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Incoming Heber City Councilmember Rachel Kahler Wants Better Communication With Public

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Rachel Kahler

At the start of the new year, Heber City will have three new councilmembers. Recently elected Councilmember Rachel Kahler shares what's on her mind as she begins her term.

Rachel Kahler is a Heber local. Her family moved to the valley in 1979, and she graduated from Wasatch High School. Kahler says her time on the Envision Heber 2050 steering committee inspired her to run for office, because, she says, what happens in the next four years will shape the next 50 years of Heber’s future.

“Now is the time to set the standards for what's going to happen to our city as we grow, and as more people move into the valley, and how we create our infrastructure—what does that look like," Kahler said. "So I really had that realization last, probably, spring, and that's what put me into the position of wanting to run.”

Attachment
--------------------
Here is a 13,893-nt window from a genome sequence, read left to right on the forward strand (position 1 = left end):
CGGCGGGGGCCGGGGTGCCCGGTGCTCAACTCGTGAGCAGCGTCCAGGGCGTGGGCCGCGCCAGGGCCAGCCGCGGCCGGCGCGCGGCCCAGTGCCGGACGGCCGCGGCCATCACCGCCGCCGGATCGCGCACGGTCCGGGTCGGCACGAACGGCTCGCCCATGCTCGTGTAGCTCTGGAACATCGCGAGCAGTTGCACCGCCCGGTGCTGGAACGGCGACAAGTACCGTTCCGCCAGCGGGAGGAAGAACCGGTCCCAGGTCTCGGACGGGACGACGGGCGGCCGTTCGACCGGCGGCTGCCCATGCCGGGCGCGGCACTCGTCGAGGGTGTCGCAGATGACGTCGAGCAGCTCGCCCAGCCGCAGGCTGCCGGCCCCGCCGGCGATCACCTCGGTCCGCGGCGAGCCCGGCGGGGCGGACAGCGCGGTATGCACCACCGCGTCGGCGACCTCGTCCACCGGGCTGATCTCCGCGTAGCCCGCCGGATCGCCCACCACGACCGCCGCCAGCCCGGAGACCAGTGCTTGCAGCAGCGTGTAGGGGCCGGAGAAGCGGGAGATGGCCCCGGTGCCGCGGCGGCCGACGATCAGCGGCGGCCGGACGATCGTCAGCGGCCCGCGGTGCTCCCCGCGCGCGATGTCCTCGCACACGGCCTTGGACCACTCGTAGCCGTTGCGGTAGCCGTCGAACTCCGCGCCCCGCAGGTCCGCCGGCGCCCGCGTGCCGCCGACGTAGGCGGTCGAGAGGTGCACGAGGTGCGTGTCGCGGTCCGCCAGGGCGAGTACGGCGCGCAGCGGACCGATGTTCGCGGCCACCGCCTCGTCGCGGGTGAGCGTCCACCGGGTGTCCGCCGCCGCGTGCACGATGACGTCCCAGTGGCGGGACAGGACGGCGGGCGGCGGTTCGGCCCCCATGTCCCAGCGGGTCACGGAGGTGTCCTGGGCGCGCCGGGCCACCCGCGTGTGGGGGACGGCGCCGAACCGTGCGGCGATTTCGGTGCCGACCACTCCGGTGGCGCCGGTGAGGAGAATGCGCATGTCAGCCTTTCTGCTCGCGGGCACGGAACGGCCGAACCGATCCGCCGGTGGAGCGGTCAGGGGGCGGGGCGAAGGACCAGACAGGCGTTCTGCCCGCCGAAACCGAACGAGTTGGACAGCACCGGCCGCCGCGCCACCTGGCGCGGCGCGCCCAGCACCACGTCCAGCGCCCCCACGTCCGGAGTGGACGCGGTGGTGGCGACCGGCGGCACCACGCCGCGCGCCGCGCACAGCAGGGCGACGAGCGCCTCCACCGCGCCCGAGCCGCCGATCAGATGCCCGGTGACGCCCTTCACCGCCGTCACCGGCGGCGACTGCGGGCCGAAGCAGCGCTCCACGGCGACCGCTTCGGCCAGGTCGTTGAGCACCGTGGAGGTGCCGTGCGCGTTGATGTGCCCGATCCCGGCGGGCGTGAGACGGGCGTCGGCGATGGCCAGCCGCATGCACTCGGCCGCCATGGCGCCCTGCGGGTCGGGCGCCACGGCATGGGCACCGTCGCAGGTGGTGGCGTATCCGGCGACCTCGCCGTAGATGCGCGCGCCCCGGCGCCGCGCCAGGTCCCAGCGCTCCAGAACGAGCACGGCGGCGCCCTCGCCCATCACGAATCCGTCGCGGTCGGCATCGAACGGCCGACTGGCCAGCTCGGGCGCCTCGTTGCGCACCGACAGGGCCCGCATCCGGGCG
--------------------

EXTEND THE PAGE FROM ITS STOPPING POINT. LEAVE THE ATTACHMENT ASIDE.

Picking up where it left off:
In addressing the area’s rapid growth, Kahler says the biggest item to watch is the potential annexation of the 5,000-unit Sorenson development, just north of Heber’s current boundaries. Kahler says it’s better for the development to be in the city, so the council can help guide its vision for responsible growth.

“I think a lot of citizens don't understand that that development is coming," Kahler said. "It's already been approved. That property has been owned by the Sorenson Foundation since 1984, and they have a right to develop it, but it's now our responsibility to develop it in a way that is sustainable, that allows for open space. We have a great opportunity to put a trail system in that will really benefit the entire community.”

For Kahler, a successful term looks like improving her constituents’ understanding of issues through better communication and public processes.

“We need to have a much more transparent, open dialogue with the public as these issues come up, so it's not a surprise when we have really tough decisions, but that the public has been involved through the process," Kahler said. "I think we can do that through social media, through more open houses.”

Kahler and the other new councilmembers, Ryan Stack and Mike Johnston, will be sworn in Jan. 7 at 5 p.m., followed immediately by the first council meeting of the year.

Emily Means hadn’t intended to be a journalist, but after two years of studying chemistry at the University of Utah, she found her fit in the school’s communication program. Diving headfirst into student media opportunities, Means worked as a host, producer and programming director for K-UTE Radio as well as a news writer and copy editor at The Daily Utah Chronicle.
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